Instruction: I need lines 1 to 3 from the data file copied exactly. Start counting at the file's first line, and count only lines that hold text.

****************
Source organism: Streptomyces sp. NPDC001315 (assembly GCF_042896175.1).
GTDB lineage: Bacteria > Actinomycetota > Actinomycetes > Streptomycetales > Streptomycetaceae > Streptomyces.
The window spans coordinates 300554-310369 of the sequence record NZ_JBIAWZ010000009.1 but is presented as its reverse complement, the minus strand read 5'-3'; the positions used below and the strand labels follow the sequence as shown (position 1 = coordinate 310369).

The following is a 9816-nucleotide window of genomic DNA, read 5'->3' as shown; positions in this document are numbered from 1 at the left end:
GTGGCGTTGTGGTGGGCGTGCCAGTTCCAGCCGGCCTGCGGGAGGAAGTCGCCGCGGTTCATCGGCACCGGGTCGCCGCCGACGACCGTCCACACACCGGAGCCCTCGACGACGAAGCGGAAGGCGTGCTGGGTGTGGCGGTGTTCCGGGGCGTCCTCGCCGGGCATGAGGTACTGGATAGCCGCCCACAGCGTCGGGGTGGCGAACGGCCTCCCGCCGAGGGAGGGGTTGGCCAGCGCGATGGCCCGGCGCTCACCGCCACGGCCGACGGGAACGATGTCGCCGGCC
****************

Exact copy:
Source organism: Streptomyces sp. NPDC001315 (assembly GCF_042896175.1).
GTDB lineage: Bacteria > Actinomycetota > Actinomycetes > Streptomycetales > Streptomycetaceae > Streptomyces.
The window spans coordinates 300554-310369 of the sequence record NZ_JBIAWZ010000009.1 but is presented as its reverse complement, the minus strand read 5'-3'; the positions used below and the strand labels follow the sequence as shown (position 1 = coordinate 310369).